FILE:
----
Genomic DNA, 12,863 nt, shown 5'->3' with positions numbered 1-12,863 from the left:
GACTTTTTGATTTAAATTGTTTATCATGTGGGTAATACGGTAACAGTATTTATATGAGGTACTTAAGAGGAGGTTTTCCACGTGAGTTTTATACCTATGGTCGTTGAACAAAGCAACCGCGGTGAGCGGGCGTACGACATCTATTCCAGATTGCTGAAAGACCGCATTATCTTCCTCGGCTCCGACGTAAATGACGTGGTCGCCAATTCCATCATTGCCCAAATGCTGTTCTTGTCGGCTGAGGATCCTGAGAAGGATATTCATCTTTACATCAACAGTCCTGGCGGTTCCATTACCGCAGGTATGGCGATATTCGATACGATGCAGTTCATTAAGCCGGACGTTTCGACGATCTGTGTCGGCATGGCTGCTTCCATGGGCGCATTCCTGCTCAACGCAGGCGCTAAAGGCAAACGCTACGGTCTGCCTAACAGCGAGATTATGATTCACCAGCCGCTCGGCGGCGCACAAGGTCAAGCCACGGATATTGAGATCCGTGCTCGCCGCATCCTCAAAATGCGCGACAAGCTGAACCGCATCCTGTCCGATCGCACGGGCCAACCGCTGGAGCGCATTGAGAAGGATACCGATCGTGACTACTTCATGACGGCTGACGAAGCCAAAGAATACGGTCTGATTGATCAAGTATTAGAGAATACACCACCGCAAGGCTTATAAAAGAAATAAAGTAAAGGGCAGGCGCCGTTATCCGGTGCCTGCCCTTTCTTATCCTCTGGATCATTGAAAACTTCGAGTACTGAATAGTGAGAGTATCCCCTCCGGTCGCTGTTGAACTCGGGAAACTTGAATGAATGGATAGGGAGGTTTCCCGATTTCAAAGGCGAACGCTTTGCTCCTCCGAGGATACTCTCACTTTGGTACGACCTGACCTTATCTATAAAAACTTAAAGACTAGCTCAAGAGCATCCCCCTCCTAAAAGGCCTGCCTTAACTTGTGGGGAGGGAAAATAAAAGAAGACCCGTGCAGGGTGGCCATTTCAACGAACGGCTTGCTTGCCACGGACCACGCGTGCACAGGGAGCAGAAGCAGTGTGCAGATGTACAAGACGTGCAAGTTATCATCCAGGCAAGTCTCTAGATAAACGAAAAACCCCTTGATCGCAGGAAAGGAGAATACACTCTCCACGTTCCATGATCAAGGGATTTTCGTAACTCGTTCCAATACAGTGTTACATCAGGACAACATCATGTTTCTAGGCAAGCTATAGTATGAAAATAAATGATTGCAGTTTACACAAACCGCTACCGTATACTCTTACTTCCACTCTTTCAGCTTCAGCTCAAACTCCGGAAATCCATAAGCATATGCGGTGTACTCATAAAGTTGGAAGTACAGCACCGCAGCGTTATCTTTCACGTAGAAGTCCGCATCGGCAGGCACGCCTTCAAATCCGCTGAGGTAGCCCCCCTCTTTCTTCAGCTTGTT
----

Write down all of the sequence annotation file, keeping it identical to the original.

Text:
Genomic DNA, 12,863 nt, shown 5'->3' with positions numbered 1-12,863 from the left:
GACTTTTTGATTTAAATTGTTTATCATGTGGGTAATACGGTAACAGTATTTATATGAGGTACTTAAGAGGAGGTTTTCCACGTGAGTTTTATACCTATGGTCGTTGAACAAAGCAACCGCGGTGAGCGGGCGTACGACATCTATTCCAGATTGCTGAAAGACCGCATTATCTTCCTCGGCTCCGACGTAAATGACGTGGTCGCCAATTCCATCATTGCCCAAATGCTGTTCTTGTCGGCTGAGGATCCTGAGAAGGATATTCATCTTTACATCAACAGTCCTGGCGGTTCCATTACCGCAGGTATGGCGATATTCGATACGATGCAGTTCATTAAGCCGGACGTTTCGACGATCTGTGTCGGCATGGCTGCTTCCATGGGCGCATTCCTGCTCAACGCAGGCGCTAAAGGCAAACGCTACGGTCTGCCTAACAGCGAGATTATGATTCACCAGCCGCTCGGCGGCGCACAAGGTCAAGCCACGGATATTGAGATCCGTGCTCGCCGCATCCTCAAAATGCGCGACAAGCTGAACCGCATCCTGTCCGATCGCACGGGCCAACCGCTGGAGCGCATTGAGAAGGATACCGATCGTGACTACTTCATGACGGCTGACGAAGCCAAAGAATACGGTCTGATTGATCAAGTATTAGAGAATACACCACCGCAAGGCTTATAAAAGAAATAAAGTAAAGGGCAGGCGCCGTTATCCGGTGCCTGCCCTTTCTTATCCTCTGGATCATTGAAAACTTCGAGTACTGAATAGTGAGAGTATCCCCTCCGGTCGCTGTTGAACTCGGGAAACTTGAATGAATGGATAGGGAGGTTTCCCGATTTCAAAGGCGAACGCTTTGCTCCTCCGAGGATACTCTCACTTTGGTACGACCTGACCTTATCTATAAAAACTTAAAGACTAGCTCAAGAGCATCCCCCTCCTAAAAGGCCTGCCTTAACTTGTGGGGAGGGAAAATAAAAGAAGACCCGTGCAGGGTGGCCATTTCAACGAACGGCTTGCTTGCCACGGACCACGCGTGCACAGGGAGCAGAAGCAGTGTGCAGATGTACAAGACGTGCAAGTTATCATCCAGGCAAGTCTCTAGATAAACGAAAAACCCCTTGATCGCAGGAAAGGAGAATACACTCTCCACGTTCCATGATCAAGGGATTTTCGTAACTCGTTCCAATACAGTGTTACATCAGGACAACATCATGTTTCTAGGCAAGCTATAGTATGAAAATAAATGATTGCAGTTTACACAAACCGCTACCGTATACTCTTACTTCCACTCTTTCAGCTTCAGCTCAAACTCCGGAAATCCATAAGCATATGCGGTGTACTCATAAAGTTGGAAGTACAGCACCGCAGCGTTATCTTTCACGTAGAAGTCCGCATCGGCAGGCACGCCTTCAAATCCGCTGAGGTAGCCCCCCTCTTTCTTCAGCTTGTT